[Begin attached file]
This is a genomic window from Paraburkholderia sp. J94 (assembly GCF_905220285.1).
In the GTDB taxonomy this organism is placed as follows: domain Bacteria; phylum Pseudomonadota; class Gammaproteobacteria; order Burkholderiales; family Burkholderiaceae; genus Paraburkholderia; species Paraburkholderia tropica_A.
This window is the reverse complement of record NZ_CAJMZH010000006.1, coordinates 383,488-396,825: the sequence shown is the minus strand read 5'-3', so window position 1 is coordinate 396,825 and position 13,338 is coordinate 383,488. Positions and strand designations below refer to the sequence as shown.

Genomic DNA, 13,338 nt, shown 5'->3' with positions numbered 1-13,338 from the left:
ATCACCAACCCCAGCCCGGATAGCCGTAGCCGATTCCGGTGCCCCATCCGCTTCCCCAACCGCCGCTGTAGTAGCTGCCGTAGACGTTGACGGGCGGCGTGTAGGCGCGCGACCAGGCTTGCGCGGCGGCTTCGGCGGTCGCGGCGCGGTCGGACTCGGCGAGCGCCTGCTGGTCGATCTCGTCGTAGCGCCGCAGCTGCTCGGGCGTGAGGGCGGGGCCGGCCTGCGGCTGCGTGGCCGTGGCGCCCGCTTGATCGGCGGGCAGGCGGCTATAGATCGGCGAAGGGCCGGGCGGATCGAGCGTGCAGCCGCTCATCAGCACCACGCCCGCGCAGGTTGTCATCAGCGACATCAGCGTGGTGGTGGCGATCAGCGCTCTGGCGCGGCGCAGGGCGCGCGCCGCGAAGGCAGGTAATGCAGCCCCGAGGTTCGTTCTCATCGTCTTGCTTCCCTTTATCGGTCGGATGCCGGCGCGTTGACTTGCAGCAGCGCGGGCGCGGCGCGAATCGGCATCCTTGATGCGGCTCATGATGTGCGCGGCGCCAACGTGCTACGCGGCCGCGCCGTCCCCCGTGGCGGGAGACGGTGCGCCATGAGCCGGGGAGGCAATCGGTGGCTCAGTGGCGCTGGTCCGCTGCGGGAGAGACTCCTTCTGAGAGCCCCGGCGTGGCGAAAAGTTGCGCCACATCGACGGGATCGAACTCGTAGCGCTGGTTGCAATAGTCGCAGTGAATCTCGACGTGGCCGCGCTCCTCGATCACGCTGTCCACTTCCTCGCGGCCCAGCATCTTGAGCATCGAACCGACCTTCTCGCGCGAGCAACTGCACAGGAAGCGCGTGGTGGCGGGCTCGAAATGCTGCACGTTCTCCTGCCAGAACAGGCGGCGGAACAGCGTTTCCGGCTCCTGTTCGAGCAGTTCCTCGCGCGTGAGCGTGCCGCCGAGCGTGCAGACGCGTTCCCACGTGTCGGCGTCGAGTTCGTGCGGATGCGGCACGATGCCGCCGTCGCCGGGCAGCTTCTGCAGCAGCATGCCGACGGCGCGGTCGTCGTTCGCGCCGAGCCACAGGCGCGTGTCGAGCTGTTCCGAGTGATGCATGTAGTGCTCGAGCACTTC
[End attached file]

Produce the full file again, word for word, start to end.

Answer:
This is a genomic window from Paraburkholderia sp. J94 (assembly GCF_905220285.1).
In the GTDB taxonomy this organism is placed as follows: domain Bacteria; phylum Pseudomonadota; class Gammaproteobacteria; order Burkholderiales; family Burkholderiaceae; genus Paraburkholderia; species Paraburkholderia tropica_A.
This window is the reverse complement of record NZ_CAJMZH010000006.1, coordinates 383,488-396,825: the sequence shown is the minus strand read 5'-3', so window position 1 is coordinate 396,825 and position 13,338 is coordinate 383,488. Positions and strand designations below refer to the sequence as shown.

Genomic DNA, 13,338 nt, shown 5'->3' with positions numbered 1-13,338 from the left:
ATCACCAACCCCAGCCCGGATAGCCGTAGCCGATTCCGGTGCCCCATCCGCTTCCCCAACCGCCGCTGTAGTAGCTGCCGTAGACGTTGACGGGCGGCGTGTAGGCGCGCGACCAGGCTTGCGCGGCGGCTTCGGCGGTCGCGGCGCGGTCGGACTCGGCGAGCGCCTGCTGGTCGATCTCGTCGTAGCGCCGCAGCTGCTCGGGCGTGAGGGCGGGGCCGGCCTGCGGCTGCGTGGCCGTGGCGCCCGCTTGATCGGCGGGCAGGCGGCTATAGATCGGCGAAGGGCCGGGCGGATCGAGCGTGCAGCCGCTCATCAGCACCACGCCCGCGCAGGTTGTCATCAGCGACATCAGCGTGGTGGTGGCGATCAGCGCTCTGGCGCGGCGCAGGGCGCGCGCCGCGAAGGCAGGTAATGCAGCCCCGAGGTTCGTTCTCATCGTCTTGCTTCCCTTTATCGGTCGGATGCCGGCGCGTTGACTTGCAGCAGCGCGGGCGCGGCGCGAATCGGCATCCTTGATGCGGCTCATGATGTGCGCGGCGCCAACGTGCTACGCGGCCGCGCCGTCCCCCGTGGCGGGAGACGGTGCGCCATGAGCCGGGGAGGCAATCGGTGGCTCAGTGGCGCTGGTCCGCTGCGGGAGAGACTCCTTCTGAGAGCCCCGGCGTGGCGAAAAGTTGCGCCACATCGACGGGATCGAACTCGTAGCGCTGGTTGCAATAGTCGCAGTGAATCTCGACGTGGCCGCGCTCCTCGATCACGCTGTCCACTTCCTCGCGGCCCAGCATCTTGAGCATCGAACCGACCTTCTCGCGCGAGCAACTGCACAGGAAGCGCGTGGTGGCGGGCTCGAAATGCTGCACGTTCTCCTGCCAGAACAGGCGGCGGAACAGCGTTTCCGGCTCCTGTTCGAGCAGTTCCTCGCGCGTGAGCGTGCCGCCGAGCGTGCAGACGCGTTCCCACGTGTCGGCGTCGAGTTCGTGCGGATGCGGCACGATGCCGCCGTCGCCGGGCAGCTTCTGCAGCAGCATGCCGACGGCGCGGTCGTCGTTCGCGCCGAGCCACAGGCGCGTGTCGAGCTGTTCCGAGTGATGCATGTAGTGCTCGAGCACTTC